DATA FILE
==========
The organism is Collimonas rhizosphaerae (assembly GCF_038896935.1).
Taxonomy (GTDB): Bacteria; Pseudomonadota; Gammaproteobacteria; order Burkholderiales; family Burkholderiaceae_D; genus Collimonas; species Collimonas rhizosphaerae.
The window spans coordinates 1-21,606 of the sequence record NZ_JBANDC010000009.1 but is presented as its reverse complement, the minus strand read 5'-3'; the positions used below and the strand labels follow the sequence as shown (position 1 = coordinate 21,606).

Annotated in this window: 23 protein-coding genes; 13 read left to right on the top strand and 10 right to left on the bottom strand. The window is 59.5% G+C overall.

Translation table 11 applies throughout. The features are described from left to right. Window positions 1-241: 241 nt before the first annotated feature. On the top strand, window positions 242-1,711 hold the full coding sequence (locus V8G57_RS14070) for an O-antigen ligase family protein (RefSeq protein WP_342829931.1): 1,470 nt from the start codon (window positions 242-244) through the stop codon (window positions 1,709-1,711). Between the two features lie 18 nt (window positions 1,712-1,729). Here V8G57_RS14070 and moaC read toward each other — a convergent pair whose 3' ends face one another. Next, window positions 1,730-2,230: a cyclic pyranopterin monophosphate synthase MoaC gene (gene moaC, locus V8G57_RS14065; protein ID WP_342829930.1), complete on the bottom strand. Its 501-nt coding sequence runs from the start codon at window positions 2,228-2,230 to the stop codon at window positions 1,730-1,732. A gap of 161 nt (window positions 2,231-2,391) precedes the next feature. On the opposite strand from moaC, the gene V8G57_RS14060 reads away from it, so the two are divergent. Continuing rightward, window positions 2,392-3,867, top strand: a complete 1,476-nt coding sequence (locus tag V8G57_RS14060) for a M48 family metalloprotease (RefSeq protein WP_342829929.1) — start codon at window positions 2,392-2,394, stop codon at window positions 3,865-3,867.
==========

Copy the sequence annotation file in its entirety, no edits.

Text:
The organism is Collimonas rhizosphaerae (assembly GCF_038896935.1).
Taxonomy (GTDB): Bacteria; Pseudomonadota; Gammaproteobacteria; order Burkholderiales; family Burkholderiaceae_D; genus Collimonas; species Collimonas rhizosphaerae.
The window spans coordinates 1-21,606 of the sequence record NZ_JBANDC010000009.1 but is presented as its reverse complement, the minus strand read 5'-3'; the positions used below and the strand labels follow the sequence as shown (position 1 = coordinate 21,606).

Annotated in this window: 23 protein-coding genes; 13 read left to right on the top strand and 10 right to left on the bottom strand. The window is 59.5% G+C overall.

Translation table 11 applies throughout. The features are described from left to right. Window positions 1-241: 241 nt before the first annotated feature. On the top strand, window positions 242-1,711 hold the full coding sequence (locus V8G57_RS14070) for an O-antigen ligase family protein (RefSeq protein WP_342829931.1): 1,470 nt from the start codon (window positions 242-244) through the stop codon (window positions 1,709-1,711). Between the two features lie 18 nt (window positions 1,712-1,729). Here V8G57_RS14070 and moaC read toward each other — a convergent pair whose 3' ends face one another. Next, window positions 1,730-2,230: a cyclic pyranopterin monophosphate synthase MoaC gene (gene moaC, locus V8G57_RS14065; protein ID WP_342829930.1), complete on the bottom strand. Its 501-nt coding sequence runs from the start codon at window positions 2,228-2,230 to the stop codon at window positions 1,730-1,732. A gap of 161 nt (window positions 2,231-2,391) precedes the next feature. On the opposite strand from moaC, the gene V8G57_RS14060 reads away from it, so the two are divergent. Continuing rightward, window positions 2,392-3,867, top strand: a complete 1,476-nt coding sequence (locus tag V8G57_RS14060) for a M48 family metalloprotease (RefSeq protein WP_342829929.1) — start codon at window positions 2,392-2,394, stop codon at window positions 3,865-3,867.